Cut my son’s hair for him

  12. I ordered an oil filled radiator styled electric heater for $40 off . Buying in off season helps. I ordered a sleeping bag rated for -10 degrees. l will use it inside if the electricity goes out in my all electric house. We generally have very mild winters in south central Alabama, but this year has not been typical, so I wanted to be prepared. This seemed like the cheapest and easiest way to stay warm for a couple of days during a cold snap, if the power goes off. I ordered more cheese powder. We have horrendous Covid rates where I work, and I truly feel I have to be stocked up enough on everything to last through next May, because I think it will be worse in the winter. I have stocked up on more canned tuna also, for my two youngest sons. I am also stocking up on pickles and mayo. I bought blackstrap molasses at the farmer’s market. My grandma used to tell me it was good for you. I managed to get my hands on a couple of bottles of rubbing alcohol on line. I am attempting to concentrate on stocking up on otc meds for the winter. Nyquil, and its generic counterparts, are hard to find here. I am trying to social distance and stay healthy. Masks are required here, and they were required in the courthouse before the mandate. I know so many folks with Covid, who are really ill, that it is scary. I am debating on buying even more dried fruit. I usually eat dried mangos and dates at work every day, but I may need to stock up at home also, in case of power outage. I have 14 gallons of drinking water and seven gallons of water for dog and cat. I need to stock up for my youngest kids and take to them. I already took them a gallon a piece. I also took them a lifestraw. Water and tuna are what I am concentrating on the most along with otc meds.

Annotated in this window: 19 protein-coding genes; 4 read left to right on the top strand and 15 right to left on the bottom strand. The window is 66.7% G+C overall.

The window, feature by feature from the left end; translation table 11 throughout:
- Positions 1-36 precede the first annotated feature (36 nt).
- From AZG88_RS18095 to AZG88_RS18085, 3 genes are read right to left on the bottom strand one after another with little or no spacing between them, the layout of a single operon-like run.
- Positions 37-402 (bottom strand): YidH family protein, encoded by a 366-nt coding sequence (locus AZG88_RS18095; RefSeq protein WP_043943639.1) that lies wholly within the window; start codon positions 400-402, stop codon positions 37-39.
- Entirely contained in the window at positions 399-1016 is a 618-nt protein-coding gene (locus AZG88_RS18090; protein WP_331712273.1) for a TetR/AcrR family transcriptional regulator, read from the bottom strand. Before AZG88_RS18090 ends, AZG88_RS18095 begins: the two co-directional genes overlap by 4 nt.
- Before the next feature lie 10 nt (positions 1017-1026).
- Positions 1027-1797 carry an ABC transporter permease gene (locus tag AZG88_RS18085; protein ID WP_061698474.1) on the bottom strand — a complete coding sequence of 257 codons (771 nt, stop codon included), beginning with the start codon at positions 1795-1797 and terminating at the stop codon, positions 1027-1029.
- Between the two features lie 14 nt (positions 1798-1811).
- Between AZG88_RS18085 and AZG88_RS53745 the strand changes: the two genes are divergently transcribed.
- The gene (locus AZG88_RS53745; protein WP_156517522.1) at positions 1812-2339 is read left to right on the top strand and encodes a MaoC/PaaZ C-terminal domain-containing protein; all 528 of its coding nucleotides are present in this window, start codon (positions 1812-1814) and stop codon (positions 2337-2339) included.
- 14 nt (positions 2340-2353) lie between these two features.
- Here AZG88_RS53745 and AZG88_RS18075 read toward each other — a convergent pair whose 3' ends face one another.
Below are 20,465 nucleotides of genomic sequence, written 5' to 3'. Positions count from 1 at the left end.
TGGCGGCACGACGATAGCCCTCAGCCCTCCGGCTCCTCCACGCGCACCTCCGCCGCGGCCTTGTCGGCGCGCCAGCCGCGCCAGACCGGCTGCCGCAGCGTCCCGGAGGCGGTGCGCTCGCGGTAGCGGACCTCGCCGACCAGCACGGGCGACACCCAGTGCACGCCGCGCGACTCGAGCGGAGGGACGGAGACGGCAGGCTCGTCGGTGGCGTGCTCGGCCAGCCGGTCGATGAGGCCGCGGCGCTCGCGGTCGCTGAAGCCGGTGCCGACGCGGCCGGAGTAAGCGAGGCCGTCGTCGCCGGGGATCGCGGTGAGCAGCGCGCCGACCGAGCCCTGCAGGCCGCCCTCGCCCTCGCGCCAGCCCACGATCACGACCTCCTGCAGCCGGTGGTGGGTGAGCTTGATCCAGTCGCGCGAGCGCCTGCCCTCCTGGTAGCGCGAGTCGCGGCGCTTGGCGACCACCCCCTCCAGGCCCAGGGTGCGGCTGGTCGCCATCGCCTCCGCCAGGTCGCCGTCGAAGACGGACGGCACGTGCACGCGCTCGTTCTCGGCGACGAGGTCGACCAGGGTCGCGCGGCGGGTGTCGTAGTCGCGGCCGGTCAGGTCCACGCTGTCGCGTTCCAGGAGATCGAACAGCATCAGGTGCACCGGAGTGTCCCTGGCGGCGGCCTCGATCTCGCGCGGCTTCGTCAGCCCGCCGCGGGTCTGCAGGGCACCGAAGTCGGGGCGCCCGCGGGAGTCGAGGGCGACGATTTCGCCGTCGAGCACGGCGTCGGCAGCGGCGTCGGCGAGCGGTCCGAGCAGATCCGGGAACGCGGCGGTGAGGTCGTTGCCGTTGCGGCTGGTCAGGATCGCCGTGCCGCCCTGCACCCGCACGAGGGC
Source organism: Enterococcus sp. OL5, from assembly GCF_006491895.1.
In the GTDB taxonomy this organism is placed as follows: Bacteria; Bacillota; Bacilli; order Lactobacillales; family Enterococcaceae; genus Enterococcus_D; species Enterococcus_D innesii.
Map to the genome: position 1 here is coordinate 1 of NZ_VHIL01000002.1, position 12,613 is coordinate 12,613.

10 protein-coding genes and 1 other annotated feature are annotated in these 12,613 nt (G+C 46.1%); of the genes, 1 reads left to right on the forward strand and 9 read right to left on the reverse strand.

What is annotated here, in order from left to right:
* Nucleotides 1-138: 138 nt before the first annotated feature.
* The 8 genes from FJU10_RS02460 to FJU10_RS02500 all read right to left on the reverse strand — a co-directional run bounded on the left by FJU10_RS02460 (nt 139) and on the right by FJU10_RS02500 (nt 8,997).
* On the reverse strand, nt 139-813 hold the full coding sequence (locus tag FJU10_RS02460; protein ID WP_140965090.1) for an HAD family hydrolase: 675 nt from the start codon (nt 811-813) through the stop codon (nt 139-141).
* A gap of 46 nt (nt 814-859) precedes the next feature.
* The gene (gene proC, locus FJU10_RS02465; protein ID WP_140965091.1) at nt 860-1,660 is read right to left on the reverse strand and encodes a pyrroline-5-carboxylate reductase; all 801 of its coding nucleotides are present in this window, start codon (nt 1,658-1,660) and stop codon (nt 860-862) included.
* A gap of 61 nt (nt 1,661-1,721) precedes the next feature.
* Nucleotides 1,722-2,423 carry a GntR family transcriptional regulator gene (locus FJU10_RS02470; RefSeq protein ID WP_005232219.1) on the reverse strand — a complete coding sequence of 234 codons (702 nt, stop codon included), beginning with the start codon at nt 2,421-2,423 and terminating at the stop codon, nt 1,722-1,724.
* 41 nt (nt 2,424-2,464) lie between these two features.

1. I think your plan to be stocked until May is very wise. I was thinking it may be a long time and I just heard about the shrimp packing plant Covid outbreak being bad there because they keep it colder inside, and that in colder temperatures, they found that the virus lingers in the air more and can travel 24 feet instead of 6. None of us knows what is coming, but if the winter does prove to be more dangerous, it would be prudent to not have to go to the stores at all for months in the worst of it.

      1. our doctor told us that cold weather will make things worse… CDC is also putting out that they expect AFM that mimics polio in children this fall/winter on top of the covid.

      2. I am thinking like you, Brandy. Scientists are predicting a bad flu year on top of Covid, and with the weather so wacky this year (We live in an area where blizzards aren’t uncommon) I’m trying to stock up so that if we need to stay home all winter, we can do so.

    2. Cindy in the South – I stir a spoonful of blackstrap molasses into plain yogurt and eat this as a simple dessert.